Thailand’s Largest Solar Farm Powered By REC Panels

REC has arrived in Thailand in a big way – supplying panels for the country’s largest solar power station.

The 9.5 MW Chiang Rai installation commenced operations last month. 41,000 REC Peak Energy Series solar panels are now generating enough electricity to provide the power needs of 7,200 Thai households and will avoid the production of 9,000 metric tonnes of carbon dioxide annually.

Unlike many solar farms that are built on level ground, special mounting structures had to be developed for the facility due to the terrain.

Franck Constant, Chairman at Sonnedix, one of the joint venture partner owners, said REC solar panels were also among the most reliable options for weather and climate conditions in Thailand and to comply with government regulations.

We can expect to hear of more significant REC activity in Thailand as the company has just opened an office in Bangkok to take advantage of Thailand’s bright future with regard to renewable energy. The country aims to have twenty-five percent of its energy needs met by renewable sources by 2021.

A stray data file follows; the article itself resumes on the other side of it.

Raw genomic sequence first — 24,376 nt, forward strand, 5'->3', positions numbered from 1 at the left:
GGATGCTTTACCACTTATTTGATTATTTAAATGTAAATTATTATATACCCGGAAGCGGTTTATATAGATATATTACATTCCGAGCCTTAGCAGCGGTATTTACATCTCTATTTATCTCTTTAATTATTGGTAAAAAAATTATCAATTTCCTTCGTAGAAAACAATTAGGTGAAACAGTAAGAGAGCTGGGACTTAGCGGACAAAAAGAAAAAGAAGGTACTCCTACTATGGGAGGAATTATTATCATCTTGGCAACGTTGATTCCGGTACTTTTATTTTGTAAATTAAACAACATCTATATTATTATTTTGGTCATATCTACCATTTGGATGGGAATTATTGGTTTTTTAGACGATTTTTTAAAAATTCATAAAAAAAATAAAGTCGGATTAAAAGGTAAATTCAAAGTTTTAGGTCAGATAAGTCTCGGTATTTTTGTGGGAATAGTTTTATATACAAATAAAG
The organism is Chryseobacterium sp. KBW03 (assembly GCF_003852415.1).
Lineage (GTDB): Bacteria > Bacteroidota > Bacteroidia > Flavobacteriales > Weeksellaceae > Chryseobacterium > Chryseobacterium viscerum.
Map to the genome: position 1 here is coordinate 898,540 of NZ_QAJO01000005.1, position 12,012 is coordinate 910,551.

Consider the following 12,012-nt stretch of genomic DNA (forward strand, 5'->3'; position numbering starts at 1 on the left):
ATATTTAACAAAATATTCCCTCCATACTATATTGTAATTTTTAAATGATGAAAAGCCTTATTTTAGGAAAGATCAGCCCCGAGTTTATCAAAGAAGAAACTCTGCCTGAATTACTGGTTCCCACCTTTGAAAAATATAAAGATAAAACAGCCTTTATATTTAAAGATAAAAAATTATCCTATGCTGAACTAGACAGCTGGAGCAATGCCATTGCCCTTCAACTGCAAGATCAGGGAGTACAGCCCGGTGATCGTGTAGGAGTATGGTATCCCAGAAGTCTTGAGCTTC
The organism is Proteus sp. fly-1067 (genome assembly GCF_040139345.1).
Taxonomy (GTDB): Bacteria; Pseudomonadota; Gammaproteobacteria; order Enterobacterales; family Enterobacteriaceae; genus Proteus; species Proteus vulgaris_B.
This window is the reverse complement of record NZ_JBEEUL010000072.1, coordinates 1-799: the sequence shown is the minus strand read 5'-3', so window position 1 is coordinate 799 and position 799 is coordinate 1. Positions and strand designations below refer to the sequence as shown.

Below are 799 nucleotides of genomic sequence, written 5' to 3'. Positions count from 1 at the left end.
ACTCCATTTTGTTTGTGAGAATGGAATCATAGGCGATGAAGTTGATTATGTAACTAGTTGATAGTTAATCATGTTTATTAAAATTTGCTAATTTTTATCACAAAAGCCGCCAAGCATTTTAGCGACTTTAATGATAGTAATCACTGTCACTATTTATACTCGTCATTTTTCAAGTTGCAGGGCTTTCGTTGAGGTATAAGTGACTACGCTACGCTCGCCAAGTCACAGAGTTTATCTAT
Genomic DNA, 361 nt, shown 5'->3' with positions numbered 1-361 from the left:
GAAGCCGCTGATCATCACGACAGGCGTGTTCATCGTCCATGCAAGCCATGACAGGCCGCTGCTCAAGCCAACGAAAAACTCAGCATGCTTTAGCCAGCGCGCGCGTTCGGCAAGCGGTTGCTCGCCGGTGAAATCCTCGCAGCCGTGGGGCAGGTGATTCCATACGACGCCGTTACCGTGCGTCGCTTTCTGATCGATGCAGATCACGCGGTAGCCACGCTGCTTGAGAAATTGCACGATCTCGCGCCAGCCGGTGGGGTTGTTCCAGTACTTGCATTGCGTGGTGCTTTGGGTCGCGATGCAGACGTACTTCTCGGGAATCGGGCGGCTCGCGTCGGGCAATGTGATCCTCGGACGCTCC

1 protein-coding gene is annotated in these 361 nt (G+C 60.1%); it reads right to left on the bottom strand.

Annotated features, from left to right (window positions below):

“Thailand is an exciting market and a magnet for solar investment. We’re committed to ensuring REC takes an active role,” said Jose Luis Martin, REC’s Thailand Project Development Manager.

In other REC news, the company states it experienced increased demand for solar panels in the first quarter 2013 compared to the second half of 2012 due to growth in markets other than the traditional European solar strongholds.

“The market conditions continue to be demanding for the entire solar industry, although the prices have stabilized recently. REC continues to focus on improving our operations and on technology development in order to cut costs further, while reinforcing our market position globally,” said Ole Enger, CEO & President of REC.

The company says the world is still somewhat in the grips of a solar component glut and significant demand growth or supply reduction is needed to improve the situation for manufacturers. However, it’s an ill wind that blows nobody any good – end consumers are enjoying low prices on solar power systems.